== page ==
How to keep the workplace lurgy at bay – Working through illness

Chancellor George Osborne's wife Frances has recently questioned the British mentality of working through illness. Here are some tips to minimise workplace contagion.

I put my central heating on last night for the first time this year – cute little cardigans just weren’t cutting it! Then I thought, ‘That’s it now, the central heating’s on, going from the warm into the cold, into the warm again, the germs will be rife and a cold will be coming!’

Now the dilemma, do I go into work or do I stay away? Do I adopt the British ‘stiff upper lip’, as described by author Frances Osborne, wife of Chancellor George Osborne when she questioned the mentality of the British who insist on turning up for work and social functions when they are ill?

Common colds and flu are so easy to spread around, not only in the workplace but also on public transport, people determined to show their bosses that by hook or by crook they will come into work that only near death will stop them! In the meantime they are sniffing and sneezing all over the place sending panic around the underground – germ-o-phobes won’t know what to do with themselves! If you have an illness that is contagious, and I don’t mean things like tuberculosis, but just the normal common cold that can claim manner in its symptoms, maybe you should stay away until you are better.

Employers are faced with a conundrum. On the one hand, absence from work through ill health damages business and the UK has the reputation of being the very sick man of Europe. But we don’t want to force genuine sickies to come to work. That’s not desirable either.

How can we reach a win-win situation, helping to improve our employees’ health and reducing the risk of infection?

  • Offer flu jabs. Immunisation is highly effective in preventing flu in working adults, reducing staff absenteeism and the transmission of flu to vulnerable people.
  • Make sure surfaces are cleaned with a disinfectant wipe. Door handles, light switches, desks, phones and PCs are shocking offenders.
  • Make tissues and anti-bacterial hand sanitiser available on the desks.
  • Adopt the policy that was around during the swine flu pandemic – cover your nose and mouth with a tissue when sneezing, only use it once then throw it away, wash your hands immediately afterwards, clean any areas you touched with disinfectant wipes.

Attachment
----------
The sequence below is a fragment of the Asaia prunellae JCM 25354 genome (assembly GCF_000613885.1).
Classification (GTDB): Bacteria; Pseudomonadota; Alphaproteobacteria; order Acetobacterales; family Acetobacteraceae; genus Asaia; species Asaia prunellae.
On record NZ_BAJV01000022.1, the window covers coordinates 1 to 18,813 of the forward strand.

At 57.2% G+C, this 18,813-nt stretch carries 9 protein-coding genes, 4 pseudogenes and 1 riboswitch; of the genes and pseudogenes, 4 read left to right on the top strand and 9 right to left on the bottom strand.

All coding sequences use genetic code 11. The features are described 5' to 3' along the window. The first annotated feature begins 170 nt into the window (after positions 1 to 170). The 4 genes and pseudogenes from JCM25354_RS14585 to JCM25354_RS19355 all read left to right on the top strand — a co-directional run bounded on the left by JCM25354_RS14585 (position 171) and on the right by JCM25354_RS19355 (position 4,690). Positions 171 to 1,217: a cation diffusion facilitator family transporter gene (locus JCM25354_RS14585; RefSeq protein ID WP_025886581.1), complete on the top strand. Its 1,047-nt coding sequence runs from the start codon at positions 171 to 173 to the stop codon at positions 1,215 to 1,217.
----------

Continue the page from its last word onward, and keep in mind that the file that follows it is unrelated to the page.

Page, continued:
• Promote good health habits, plenty of Vitamin C, get plenty of sleep, be active, eat nutritiously and do some exercise.
  • Wear layers of clothing, especially over between neck and waist. If you keep your heart, lungs and other vital organs warm, you’ll be at less risk of infection.
  • Drink plenty of water and eat fresh fruit and vegetables. I know it’s easy to turn to whack-it-in-the-microwave-for-five-minutes processed foods at this time of year but they don’t contain much nutritional benefit (there may be some honourable exceptions, but not many). Have porridge (slow release carbs) for breakfast and use a slow cooker to produce delicious healthy food and keep a high nutritional content.
  • In some cases people are well enough to work but maybe they’d be better doing it at home. Nobody wants to be near me when I sneeze, it’s like the trumpeting of a crotchety bull elephant! So I take to my home office as I’m quite well enough to work.

So in taking these precautions it may reduce the need for your staff to walk around wearing surgical masks!

Further reading on health in the workplace

Kate Russell

Kate Russell

Kate Russell is founder of Russell HR Consulting.

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Health and Safety

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